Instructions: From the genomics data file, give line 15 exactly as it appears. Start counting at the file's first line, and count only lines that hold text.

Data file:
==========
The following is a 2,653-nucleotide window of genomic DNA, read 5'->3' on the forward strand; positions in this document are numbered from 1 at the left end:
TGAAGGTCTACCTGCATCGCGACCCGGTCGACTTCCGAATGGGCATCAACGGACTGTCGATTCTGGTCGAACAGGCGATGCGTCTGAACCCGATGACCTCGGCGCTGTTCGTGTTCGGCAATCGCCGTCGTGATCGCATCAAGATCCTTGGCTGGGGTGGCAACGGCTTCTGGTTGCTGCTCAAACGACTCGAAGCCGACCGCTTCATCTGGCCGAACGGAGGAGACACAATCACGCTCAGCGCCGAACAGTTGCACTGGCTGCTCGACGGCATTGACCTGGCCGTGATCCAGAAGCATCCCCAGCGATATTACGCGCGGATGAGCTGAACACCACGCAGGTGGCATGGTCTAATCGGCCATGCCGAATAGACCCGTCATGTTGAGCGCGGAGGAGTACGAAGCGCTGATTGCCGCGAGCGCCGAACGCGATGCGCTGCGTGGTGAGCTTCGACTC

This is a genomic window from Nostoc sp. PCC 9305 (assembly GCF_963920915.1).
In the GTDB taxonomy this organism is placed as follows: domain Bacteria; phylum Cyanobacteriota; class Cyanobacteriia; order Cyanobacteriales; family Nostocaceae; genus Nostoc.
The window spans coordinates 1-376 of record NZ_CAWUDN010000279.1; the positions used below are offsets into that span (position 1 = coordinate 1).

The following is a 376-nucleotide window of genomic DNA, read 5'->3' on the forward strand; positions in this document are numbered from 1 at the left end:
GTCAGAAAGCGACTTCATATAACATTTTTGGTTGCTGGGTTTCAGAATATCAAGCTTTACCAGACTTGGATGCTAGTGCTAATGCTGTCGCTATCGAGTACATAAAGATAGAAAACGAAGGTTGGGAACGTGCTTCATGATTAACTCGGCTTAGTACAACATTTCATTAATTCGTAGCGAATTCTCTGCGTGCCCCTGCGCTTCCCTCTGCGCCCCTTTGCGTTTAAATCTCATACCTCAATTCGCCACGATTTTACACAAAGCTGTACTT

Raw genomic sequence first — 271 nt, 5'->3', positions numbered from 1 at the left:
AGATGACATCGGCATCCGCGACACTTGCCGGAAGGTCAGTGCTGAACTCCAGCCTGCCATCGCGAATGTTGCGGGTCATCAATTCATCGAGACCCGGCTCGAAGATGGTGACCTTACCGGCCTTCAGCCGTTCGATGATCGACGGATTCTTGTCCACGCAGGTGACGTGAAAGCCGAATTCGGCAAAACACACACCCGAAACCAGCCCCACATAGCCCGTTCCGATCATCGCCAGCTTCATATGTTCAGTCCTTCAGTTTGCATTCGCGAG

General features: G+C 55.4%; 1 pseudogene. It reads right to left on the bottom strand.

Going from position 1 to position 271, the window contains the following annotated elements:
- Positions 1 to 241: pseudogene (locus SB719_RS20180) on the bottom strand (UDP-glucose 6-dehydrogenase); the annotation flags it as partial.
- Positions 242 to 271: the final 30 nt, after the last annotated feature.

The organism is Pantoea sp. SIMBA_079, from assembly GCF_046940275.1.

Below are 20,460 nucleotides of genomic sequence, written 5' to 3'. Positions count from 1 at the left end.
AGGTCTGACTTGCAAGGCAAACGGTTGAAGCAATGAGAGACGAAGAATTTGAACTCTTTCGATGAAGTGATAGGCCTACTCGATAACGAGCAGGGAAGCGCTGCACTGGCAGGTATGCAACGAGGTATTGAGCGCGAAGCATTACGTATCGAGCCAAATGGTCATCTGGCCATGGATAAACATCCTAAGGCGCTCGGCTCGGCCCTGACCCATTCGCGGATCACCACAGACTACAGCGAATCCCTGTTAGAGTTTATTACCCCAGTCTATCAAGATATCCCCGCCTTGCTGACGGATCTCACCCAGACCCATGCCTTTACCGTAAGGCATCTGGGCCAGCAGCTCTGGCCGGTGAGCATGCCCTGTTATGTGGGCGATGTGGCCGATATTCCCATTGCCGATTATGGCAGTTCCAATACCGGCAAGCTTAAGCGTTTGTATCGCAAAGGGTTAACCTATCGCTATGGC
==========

Below are 20,460 nucleotides of genomic sequence, written 5' to 3'. Positions count from 1 at the left end.